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Walking the Basketball Dog

posted by Tim Carmody Jan 30, 2023

Ja Morant lets the basketball slowly roll in front of him while his defenders wait across half court

If you've watched a high-level basketball game in the last ten or so years (NBA, WNBA, NCAA), you've probably seen something a little strange. Instead of throwing the ball inbounds directly to a teammate, the inbounder will slowly roll the ball on the floor in their general direction... and then the ball handler will wait as long as possible before he picks it up and starts dribbling. Sometimes it's just a few seconds, and sometimes it feels like an eternity. What is this, and why do they do it?

It's called "walking the dog," and it exploits a rule that's as old as the shot clock itself. The shot clock (24 seconds long in the NBA) begins counting down as soon as a team takes possession of the ball after an inbounds pass. If you don't shoot and make contact with the rim within 24 seconds, the other team takes possession of the ball.

The shot clock is designed to speed up play. Walking the dog is a loophole designed to slow it down. You use it for two reasons: to delay starting the shot clock (giving you longer to get down court and set up a play) and to run time off the game clock (giving your opponent less time to control the ball and score).

Walking the dog is very old — the 60s Celtics used to use it after the other team scored to give them more time for their legendary center Bill Russell to get down court and set up the offense. And generally, that's been how it's used in the modern NBA, to get more time back on the shot clock. But in recent years, more ball handlers have been walking the dog to run time — sometimes, lots of time — off the game clock. So it's becoming more controversial.

One of the most notorious dogwalkers is Ja Morant, who usually makes highlight reels for his explosive dunks. But his slow roll strolls up the court are becoming just as much a signature move:

Two years ago, Morant became a regular dog walker in his sophomore season and quickly got his team to buy in. He's utilized the move 41 times across all quarters and has been the ball handler on 23 of those 34 plays in crunch time, wasting over three minutes of game clock. In just over half this season, Morant has wasted more time walking the dog than any team had in an entire year and holds three of the longest dog walks recorded in the NBA this season (his teammate Desmond Bane has one of the others)...

The Grizzlies don't discuss this in practice or plan these plays in advance. Morant often motions to his inbounder to roll the ball in slowly in these situations right as they materialize, especially when leading late in a game. The guy will do anything to shave a few seconds off. He'll leap out of the way instead of catching the ball if the inbounder throws it too hard in his direction. If Morant finds himself inbounding, he'll play dumb and misplace the ball as the game clock keeps running.

How has Morant become so good at walking the dog? He declined to speak with ESPN for this story, but his teammates think it boils down to his speed and athleticism. Opponents are hesitant to really press him 75-plus feet from their own hoop. If they make a mistake, he could have a huge runway with a numbers advantage. Others think it's more a combination of fatigue and a never-ending game of chicken.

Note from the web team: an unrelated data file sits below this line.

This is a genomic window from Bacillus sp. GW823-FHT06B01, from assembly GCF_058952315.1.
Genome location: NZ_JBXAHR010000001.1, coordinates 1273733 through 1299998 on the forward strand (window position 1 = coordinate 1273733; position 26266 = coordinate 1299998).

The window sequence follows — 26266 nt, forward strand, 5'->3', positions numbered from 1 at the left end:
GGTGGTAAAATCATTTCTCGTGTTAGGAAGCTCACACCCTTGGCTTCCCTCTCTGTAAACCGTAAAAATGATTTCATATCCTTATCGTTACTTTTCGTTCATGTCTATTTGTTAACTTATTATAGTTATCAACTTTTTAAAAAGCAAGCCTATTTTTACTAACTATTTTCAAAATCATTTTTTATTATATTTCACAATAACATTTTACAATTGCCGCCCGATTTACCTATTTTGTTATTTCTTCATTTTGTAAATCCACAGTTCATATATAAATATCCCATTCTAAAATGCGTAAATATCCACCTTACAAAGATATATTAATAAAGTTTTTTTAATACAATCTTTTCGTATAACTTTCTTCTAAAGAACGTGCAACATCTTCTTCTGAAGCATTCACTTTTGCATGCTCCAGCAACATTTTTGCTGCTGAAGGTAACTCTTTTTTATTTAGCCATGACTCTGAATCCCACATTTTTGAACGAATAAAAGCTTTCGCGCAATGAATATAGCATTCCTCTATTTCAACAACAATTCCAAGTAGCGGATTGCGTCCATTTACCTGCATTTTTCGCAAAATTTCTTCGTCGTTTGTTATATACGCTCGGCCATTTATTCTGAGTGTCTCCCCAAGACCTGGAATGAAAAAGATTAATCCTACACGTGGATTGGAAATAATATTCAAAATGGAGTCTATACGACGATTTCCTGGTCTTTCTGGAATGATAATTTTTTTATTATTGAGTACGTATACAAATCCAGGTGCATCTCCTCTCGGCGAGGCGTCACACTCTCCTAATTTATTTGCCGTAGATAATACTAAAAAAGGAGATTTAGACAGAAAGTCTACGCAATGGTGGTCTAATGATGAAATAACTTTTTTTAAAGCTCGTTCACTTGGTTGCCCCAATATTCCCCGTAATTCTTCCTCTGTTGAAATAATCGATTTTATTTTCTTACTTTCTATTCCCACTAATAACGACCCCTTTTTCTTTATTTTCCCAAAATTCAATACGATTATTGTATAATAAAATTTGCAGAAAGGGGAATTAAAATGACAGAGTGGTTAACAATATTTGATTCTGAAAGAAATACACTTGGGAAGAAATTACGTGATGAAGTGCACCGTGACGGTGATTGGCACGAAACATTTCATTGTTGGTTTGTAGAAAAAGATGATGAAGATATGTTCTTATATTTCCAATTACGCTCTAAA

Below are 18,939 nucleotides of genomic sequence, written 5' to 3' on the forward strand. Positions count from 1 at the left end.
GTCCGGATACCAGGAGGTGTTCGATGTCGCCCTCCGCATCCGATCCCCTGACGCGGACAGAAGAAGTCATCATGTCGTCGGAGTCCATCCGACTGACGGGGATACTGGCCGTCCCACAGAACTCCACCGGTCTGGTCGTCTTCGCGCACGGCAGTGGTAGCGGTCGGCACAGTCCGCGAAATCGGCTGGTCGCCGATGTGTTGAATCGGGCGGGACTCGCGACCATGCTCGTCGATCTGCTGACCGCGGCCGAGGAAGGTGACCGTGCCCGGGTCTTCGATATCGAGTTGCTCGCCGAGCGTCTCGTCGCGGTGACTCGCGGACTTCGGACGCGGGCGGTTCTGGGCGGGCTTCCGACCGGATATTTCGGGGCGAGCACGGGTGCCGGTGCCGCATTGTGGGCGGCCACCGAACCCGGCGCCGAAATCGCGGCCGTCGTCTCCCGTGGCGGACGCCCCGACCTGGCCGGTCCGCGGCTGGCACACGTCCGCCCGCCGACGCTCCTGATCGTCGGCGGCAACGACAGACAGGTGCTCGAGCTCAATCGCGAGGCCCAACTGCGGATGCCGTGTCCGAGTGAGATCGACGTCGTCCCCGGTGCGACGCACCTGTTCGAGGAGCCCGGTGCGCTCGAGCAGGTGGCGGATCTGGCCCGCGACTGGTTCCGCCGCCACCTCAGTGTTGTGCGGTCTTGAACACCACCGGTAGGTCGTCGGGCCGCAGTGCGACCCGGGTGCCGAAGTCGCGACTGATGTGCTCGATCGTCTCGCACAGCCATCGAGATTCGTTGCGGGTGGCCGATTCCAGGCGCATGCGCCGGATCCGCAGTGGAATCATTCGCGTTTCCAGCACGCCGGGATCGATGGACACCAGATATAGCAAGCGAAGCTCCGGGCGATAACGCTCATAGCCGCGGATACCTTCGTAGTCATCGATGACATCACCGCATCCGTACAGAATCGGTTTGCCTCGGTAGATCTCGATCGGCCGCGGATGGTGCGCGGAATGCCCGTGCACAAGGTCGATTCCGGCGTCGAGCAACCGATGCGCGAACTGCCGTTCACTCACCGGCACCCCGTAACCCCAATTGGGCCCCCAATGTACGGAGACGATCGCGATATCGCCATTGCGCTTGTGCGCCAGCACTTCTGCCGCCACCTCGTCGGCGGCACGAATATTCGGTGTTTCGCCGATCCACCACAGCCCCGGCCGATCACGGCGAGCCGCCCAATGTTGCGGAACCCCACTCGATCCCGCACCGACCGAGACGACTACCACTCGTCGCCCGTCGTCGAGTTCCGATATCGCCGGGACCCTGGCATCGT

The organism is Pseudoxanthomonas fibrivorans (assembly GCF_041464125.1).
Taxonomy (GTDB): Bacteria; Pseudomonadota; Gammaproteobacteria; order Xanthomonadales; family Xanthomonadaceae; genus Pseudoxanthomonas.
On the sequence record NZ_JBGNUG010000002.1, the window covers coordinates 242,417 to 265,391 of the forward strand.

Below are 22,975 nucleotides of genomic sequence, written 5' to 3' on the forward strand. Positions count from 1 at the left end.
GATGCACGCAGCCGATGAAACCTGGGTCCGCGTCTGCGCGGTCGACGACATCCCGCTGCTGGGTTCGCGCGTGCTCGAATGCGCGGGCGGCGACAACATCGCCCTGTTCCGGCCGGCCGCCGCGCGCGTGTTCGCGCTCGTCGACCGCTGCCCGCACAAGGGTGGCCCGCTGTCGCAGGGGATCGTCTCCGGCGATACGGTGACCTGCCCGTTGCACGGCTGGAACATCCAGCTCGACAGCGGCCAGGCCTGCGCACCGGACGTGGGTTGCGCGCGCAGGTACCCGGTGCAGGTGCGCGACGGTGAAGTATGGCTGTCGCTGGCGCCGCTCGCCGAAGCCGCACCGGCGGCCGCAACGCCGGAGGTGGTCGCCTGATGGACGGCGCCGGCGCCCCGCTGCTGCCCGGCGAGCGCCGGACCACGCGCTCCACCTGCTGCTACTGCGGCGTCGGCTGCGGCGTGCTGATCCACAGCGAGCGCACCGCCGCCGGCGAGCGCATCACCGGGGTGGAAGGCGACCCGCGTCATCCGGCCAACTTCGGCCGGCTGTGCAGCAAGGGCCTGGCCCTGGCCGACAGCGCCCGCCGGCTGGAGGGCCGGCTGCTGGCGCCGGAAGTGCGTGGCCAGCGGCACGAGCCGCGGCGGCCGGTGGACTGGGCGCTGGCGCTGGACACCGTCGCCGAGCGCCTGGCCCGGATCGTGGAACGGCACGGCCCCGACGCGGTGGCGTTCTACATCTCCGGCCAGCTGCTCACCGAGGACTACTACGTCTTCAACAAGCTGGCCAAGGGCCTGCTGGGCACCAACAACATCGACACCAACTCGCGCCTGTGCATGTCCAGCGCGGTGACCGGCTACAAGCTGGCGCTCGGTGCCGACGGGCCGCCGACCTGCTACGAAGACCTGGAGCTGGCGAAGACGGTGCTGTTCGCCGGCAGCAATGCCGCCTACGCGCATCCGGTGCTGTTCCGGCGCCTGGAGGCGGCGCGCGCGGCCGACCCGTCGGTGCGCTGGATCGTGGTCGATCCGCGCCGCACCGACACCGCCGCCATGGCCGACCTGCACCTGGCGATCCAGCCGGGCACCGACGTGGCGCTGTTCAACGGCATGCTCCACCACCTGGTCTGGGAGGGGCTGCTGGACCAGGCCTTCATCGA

How do you stop a player from walking the dog? It's so simple that it's stupid: send a defender to make them pick up the ball. There's some risk on either side here: an inattentive ball handler might allow an aggressive defender to steal a rolling ball. But an overaggressive defender might accidentally foul the ball handler in the back court while trying to steal the ball. That's exactly what happened to Ben Simmons in a recent game against Morant:

As the Grizzlies' star guard makes his way up the court, he lets the basketball roll alongside him, slowly, slowly, slowly, an inch at a time, untouched. Morant only needs to maintain a slow walk to keep up as he scans the court, uncontested by any Nets defender.

The ball rolls another inch, another inch, another inch. Morant is almost at half court. He keeps letting the ball roll alongside him, knowing the 24-second shot clock won't start until he touches it — burning precious game clock at the same time, almost 21 seconds now.

As he crosses half court, Morant finally picks up the ball and glances over to his bench. His defender, Ben Simmons, suddenly closes on him and lunges at the ball, looking for a steal — but he's too late. Morant sees it coming and protects the ball. Simmons hits him in the arm. Whistle. Foul. That's Simmons' sixth; he's out of the game.

Thanks in part to that play, Memphis wins by 10. Afterward, Morant explains that he was baiting Simmons, knowing he'd bite based on past experience. Clips of the play soon go viral.

Personally, I like it when clever players find ways to play games-within-a-game in sports, especially basketball. So I have no problem with walking the dog. Other people think it's boring, unfair, or it slows down the game too much. It definitely seems like if a lot of games come to a literal standstill, then the league office might step in and make a rules change. But until then, it's worth enjoying the players who play this game — and all of its wrinkles — the best.